The use in Hebrews is in the context of the writer's concern about his readers. They had become sluggish in their hearing. They had not matured. They were not able to be teachers but needed someone to teach them the initial elements of God's oracles (He. 5:11). The NEB renders the term ta sloicheia as "the ABC of God's oracles." These initial elements are listed in He. 6: 1 f. The basic principles referred to here certainly parallel the basic principles of mathematics or the elemental principles of music.
Any agreement about how to translate ta stoicheia disappears when we consider the use of the term in Gal. 4:3, 9. The context in 4:1-11 must determine what meaning is given the word, At the close of ch. 3 those who are Christ's are Abraham's offspring and heirs according to God's promise. In the legal system of Judaism an heir was controlled closely by his father. He did not enter into the rights of manhood until the date set by his father (4:2). When the fulness of time came, God sent forth His Son to redeem those who were under the law (4:4) and thus made it possible for all men to receive sonship (5:5).
In this context the idea that Paul is referring to "the elemental spirits of the universe" does not make good sense. The context surrounding Gal. 4:3 favors the idea that when the readers were children and when Paul was younger, they were all part of a Jewish or gentile religion. In their former states they were in bondage to a way of life that did not give them freedom. Judaism, the religious expression of Paul and his contemporaries, was not a pure interpretation of the OT. Legalism had replaced law. The Gentiles knew neither God nor the law of the OT in its right meaning. They were tied up with idolatries 51 (4:8). To return to any type of legalism would be to return to the weak and miserable religious expressions that preceded Christ and His freedom (v. 9). The "elements of this world" here are the constitutive elements of man's existence prior to God's sending His Son in the fulness of time. Christ's life and deeds made a radical change in how man's existence is to be constituted. Hence, as Delling has pointed out, "the elements of the world" is a Pauline term not that of the Galatian readers (TDNT, VII 684f.). For Paul, it summarized fife before the fulness of time, before Christ's coming.
The phrase ta stoicheia occurs twice in Col. 2 (vv. 8, 20). In v. 8 it is parallel to the phrase "the traditions of men." It is contrasted with "being according to Christ." Paul is concerned about the Colossians. Living in the world, they have become subject to rules and regulations (v. 19). In this context, the "elemental spirits of the universe" is too specific a translation. Rather, if we translate ta stoicheia as "the elements of the world" (vv. 8, 20), the passage would seem to teach that religious activities not centered in Christ are judged by God to be invalid. To die with Christ is to be set free from these elements of the world (v. 20). They come under Christ's judgment because they are only commandments and teachings of men (v. 22). Those Colossians who may have been involved with worship of angels (v. 18) needed to break with this as well as with any of the other elements in their existence. But there is never any explicit connection between the elements of the world and the worship of angels. In Colossians, "the elements of the world" is again a broad term for human existence apart from Christ.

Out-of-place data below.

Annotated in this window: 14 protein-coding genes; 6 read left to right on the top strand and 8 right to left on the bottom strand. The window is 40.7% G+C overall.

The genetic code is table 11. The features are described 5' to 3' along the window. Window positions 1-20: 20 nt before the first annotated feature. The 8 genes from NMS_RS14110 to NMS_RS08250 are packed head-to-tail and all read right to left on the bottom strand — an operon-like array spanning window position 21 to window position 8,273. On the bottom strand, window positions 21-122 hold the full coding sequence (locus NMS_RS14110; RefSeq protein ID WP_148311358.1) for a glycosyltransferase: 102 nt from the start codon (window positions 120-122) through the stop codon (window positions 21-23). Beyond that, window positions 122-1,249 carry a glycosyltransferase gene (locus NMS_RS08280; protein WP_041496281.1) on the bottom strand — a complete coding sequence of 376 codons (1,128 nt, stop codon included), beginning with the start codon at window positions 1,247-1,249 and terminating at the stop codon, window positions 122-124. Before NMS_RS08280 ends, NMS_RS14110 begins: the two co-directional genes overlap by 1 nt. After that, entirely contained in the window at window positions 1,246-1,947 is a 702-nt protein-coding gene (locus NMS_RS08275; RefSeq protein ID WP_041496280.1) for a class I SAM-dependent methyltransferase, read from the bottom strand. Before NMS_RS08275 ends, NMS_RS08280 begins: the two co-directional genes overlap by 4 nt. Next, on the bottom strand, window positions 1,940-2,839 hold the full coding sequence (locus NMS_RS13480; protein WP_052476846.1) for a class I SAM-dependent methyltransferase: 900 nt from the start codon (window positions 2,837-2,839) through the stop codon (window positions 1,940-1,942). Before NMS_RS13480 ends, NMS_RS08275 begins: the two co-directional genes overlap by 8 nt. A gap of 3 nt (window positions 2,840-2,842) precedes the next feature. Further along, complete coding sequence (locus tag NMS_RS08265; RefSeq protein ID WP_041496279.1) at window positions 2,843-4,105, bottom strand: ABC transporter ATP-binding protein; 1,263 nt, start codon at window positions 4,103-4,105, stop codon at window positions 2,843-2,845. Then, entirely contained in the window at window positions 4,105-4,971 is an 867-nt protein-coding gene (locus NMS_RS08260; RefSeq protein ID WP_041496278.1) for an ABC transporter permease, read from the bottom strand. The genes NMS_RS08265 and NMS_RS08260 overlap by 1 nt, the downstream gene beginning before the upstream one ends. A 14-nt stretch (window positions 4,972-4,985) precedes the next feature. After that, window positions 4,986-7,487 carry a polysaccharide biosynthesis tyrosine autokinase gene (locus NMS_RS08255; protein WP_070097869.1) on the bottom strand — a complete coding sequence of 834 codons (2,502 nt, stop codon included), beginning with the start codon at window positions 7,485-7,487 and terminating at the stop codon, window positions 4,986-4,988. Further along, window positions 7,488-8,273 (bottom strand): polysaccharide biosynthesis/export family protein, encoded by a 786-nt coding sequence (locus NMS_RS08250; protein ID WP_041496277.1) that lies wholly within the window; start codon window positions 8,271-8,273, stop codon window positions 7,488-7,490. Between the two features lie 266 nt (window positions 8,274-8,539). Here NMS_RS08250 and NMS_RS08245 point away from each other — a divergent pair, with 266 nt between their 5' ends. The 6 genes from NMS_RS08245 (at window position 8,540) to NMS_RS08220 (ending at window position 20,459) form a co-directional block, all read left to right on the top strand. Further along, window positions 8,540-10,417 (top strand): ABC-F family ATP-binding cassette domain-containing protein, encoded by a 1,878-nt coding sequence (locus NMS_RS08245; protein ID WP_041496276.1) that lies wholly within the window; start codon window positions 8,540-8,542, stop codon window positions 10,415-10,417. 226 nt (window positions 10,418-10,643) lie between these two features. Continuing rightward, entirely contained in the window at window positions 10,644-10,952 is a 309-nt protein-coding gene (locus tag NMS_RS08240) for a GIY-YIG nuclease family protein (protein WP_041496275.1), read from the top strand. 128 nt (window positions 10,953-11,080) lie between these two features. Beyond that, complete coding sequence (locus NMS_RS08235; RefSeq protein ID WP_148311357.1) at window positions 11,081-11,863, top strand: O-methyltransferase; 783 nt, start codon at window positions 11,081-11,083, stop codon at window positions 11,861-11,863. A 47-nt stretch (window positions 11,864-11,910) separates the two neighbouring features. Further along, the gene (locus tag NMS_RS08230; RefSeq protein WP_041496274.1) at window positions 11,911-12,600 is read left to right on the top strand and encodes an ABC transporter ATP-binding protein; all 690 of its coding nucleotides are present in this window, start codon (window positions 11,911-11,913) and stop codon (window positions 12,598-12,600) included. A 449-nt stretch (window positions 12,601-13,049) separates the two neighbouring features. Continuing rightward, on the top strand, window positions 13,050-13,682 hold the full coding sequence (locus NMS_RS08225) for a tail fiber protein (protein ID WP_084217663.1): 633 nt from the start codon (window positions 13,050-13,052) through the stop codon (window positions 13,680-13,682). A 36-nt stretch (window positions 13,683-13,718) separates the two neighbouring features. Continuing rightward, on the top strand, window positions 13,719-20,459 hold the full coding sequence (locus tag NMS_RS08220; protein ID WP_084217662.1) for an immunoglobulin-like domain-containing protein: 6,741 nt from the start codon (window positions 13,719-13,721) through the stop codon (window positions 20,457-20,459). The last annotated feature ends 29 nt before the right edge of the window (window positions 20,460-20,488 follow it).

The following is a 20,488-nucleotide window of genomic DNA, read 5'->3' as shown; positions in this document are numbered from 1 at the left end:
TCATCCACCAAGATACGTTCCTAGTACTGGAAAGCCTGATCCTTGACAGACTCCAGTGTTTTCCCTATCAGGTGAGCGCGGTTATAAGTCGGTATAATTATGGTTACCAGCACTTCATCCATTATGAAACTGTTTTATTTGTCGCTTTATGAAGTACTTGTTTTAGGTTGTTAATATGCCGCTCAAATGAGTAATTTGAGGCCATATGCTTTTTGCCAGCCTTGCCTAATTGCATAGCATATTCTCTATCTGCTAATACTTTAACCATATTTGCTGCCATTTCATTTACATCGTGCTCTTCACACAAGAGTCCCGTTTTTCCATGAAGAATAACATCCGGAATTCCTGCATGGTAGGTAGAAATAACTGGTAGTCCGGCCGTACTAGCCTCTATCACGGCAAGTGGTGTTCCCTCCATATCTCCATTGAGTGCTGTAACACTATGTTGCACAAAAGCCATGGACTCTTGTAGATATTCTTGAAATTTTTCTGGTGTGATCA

III. Creativity of Paul. The expression "the elements of the world" in Galatians and Colossians is a vivid description by Paul of elements that characterize man in revolt. These elements show man's busy activities in which allegiance to God and Christ is absent. They denote a way of life that is not according to Christ. They designate the busy round of activities that discloses man's estrangement from God and from which man is set free when he genuinely identifies himself with Christ's death, Functioning in this way, the phrase "elements of the world" stands for all that is involved in bondage as contrasted with the freedom that comes in Christ. Bibliography: A. J. Bandstra, Law and the Elements of the World (1964); TDNT, VII, (Delling). (ISBE)